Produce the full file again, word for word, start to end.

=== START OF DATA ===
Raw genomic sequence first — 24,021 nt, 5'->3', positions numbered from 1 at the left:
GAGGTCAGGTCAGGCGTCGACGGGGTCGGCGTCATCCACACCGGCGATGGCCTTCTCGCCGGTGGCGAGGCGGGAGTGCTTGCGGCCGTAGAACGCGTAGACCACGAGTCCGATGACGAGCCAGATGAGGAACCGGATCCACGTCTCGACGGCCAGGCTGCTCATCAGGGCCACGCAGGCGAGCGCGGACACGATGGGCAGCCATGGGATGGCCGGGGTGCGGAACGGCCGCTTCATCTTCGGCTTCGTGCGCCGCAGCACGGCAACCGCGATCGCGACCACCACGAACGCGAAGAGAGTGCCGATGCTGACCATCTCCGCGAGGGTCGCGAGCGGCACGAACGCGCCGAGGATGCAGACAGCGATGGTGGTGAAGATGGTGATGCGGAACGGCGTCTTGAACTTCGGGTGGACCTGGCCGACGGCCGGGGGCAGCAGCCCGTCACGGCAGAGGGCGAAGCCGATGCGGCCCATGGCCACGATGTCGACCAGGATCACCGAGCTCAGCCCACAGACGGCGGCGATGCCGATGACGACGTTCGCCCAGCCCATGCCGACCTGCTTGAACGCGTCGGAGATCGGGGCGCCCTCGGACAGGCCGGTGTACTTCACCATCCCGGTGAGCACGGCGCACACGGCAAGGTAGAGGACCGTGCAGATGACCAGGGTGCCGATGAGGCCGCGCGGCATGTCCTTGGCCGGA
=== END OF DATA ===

Raw genomic sequence first — 24,021 nt, 5'->3', positions numbered from 1 at the left:
GAGGTCAGGTCAGGCGTCGACGGGGTCGGCGTCATCCACACCGGCGATGGCCTTCTCGCCGGTGGCGAGGCGGGAGTGCTTGCGGCCGTAGAACGCGTAGACCACGAGTCCGATGACGAGCCAGATGAGGAACCGGATCCACGTCTCGACGGCCAGGCTGCTCATCAGGGCCACGCAGGCGAGCGCGGACACGATGGGCAGCCATGGGATGGCCGGGGTGCGGAACGGCCGCTTCATCTTCGGCTTCGTGCGCCGCAGCACGGCAACCGCGATCGCGACCACCACGAACGCGAAGAGAGTGCCGATGCTGACCATCTCCGCGAGGGTCGCGAGCGGCACGAACGCGCCGAGGATGCAGACAGCGATGGTGGTGAAGATGGTGATGCGGAACGGCGTCTTGAACTTCGGGTGGACCTGGCCGACGGCCGGGGGCAGCAGCCCGTCACGGCAGAGGGCGAAGCCGATGCGGCCCATGGCCACGATGTCGACCAGGATCACCGAGCTCAGCCCACAGACGGCGGCGATGCCGATGACGACGTTCGCCCAGCCCATGCCGACCTGCTTGAACGCGTCGGAGATCGGGGCGCCCTCGGACAGGCCGGTGTACTTCACCATCCCGGTGAGCACGGCGCACACGGCAAGGTAGAGGACCGTGCAGATGACCAGGGTGCCGATGAGGCCGCGCGGCATGTCCTTGGCCGGA